We also need to ensure the Afghani people have security on the ground. If we cannot teach and train the Afghani people to have their own viable, effective force to provide security on the ground, we know that without security a country becomes a felled state. Our RCMP officers are doing a yeoman's job of training Afghani police forces but they are not only doing it for Afghanistan. I had the privilege of visiting our RCMP officers in Ahman, Jordan this past summer where they are training Iraqi police forces for Iraq. Without effective police forces on the ground, a country cannot have a sustainable economy.

Comments were made earlier today about the need for troops in Afghanistan. Afghanistan has one of the worst education systems and one of the worst health care systems in the world but a committed population that wants to change that and a committed international cadre of countries that also want to change that.

It is, as I said, a very dangerous mission, but it is one that we must succeed in at the end of the day, which is why our troops are on the ground. It is all part of, as we heard before, the three Ds.

One of the previous speakers wondered why so much investment had been put into our military and somehow suggested that all that work was combat. It is not. Part of it certainly is, but on the sharp edge of where our forces are in Kandahar, where there are insurgents, where the lives of our troops are in danger and where we are trying to give Afghanis a secure health care system and a better economy, then our troops need the combat capabilities to do their job. They will be engaged against these insurgents. Some of our allies have been murdered in Kabul through bombs. These are ongoing and omnipresent threats to our troops. Our responsibility as the government is to do all we can to ensure our troops are protected while they are there and that is our commitment. We can do no less.

Comments have been trotted out about the under-investment in our Canadian Forces. I freely admit that historically our Canadian Forces have been underfunded and the investment has not gone into them as it should have. However we have turned a significant corner over the last year and we have managed to put nearly $13 billion into our armed forces over five years. The reason it is ramping up is that we have the agreement of the Chief of the Defence Staff that those moneys will be given to the forces in a way that those moneys can be used effectively. The $1.3 billion in the supplementary estimates right now are for extra needs that the forces can use immediately.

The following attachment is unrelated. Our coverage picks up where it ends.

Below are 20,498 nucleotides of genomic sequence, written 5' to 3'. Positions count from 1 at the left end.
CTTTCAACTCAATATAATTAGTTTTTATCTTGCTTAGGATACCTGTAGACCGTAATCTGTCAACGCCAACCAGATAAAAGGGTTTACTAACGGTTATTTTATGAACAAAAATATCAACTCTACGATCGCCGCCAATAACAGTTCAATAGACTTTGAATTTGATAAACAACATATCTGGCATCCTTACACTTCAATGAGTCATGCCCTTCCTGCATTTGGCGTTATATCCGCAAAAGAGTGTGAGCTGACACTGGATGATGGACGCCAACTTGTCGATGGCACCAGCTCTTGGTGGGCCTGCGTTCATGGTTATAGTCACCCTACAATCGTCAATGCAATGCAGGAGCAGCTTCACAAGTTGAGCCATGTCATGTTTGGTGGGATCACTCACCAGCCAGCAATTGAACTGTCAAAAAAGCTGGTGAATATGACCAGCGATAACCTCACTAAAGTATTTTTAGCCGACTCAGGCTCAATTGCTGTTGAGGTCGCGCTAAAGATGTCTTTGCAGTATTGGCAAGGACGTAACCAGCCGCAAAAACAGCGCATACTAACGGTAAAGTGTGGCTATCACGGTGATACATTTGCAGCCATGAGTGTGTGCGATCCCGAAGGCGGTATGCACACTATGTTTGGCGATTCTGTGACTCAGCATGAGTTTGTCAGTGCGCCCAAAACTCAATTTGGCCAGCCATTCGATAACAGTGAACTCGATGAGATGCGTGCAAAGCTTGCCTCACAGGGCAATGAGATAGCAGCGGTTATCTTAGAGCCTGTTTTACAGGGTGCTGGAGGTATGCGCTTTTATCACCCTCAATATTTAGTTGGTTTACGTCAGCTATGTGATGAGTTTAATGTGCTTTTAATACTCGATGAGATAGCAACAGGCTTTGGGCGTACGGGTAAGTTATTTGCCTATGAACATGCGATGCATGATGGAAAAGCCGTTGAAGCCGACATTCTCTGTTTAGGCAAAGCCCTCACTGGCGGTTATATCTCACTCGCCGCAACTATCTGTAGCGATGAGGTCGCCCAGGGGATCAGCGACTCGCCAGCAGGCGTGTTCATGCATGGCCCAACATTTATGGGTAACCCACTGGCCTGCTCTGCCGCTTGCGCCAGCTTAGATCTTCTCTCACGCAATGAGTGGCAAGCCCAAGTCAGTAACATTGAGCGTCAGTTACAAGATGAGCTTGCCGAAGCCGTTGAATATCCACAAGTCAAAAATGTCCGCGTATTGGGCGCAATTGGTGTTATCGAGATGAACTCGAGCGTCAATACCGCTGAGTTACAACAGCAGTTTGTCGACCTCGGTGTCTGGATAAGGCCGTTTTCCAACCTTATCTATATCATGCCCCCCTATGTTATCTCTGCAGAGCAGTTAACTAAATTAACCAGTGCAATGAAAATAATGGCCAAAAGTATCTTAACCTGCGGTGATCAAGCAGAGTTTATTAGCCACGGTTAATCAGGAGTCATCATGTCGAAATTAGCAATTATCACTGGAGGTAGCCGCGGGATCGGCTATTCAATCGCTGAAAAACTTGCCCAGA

In closing, I want to again thank our Canadian Forces for the work they are doing abroad and at home. On behalf of all Canadians, we honour the commitments they make for our country and their courage and bravery. We give thanks to those veterans who served before, as we just did on November 11. They are Canadian heroes.

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11:15 p.m.


Stockwell Day Conservative Okanagan—Coquihalla, BC

Mr. Chair, at times in this chamber there is a happy coincidence of views on some broad issues. What we have heard tonight is that all members of all parties are supportive of the decision to have our troops in Afghanistan for reasons stated throughout the evening, which I will not cover again.

Just as Canadians have proven themselves on the field of battle and on the humanitarian field, Canadians, especially when related to our armed forces, have proven themselves to be courageous, to be willing to sacrifice to the ultimate and to be willing to do what has to be done to preserve human rights, individual freedoms and democracy. Canadians have stood proud and our troops in Afghanistan tonight are proudly doing what they are called upon to do. They are doing it with professionalism and with an eye to the future because they really do believe that an emerging democracy in Afghanistan will be of huge benefit to the people there and in fact to the world. We give the greatest credit to our troops that are there.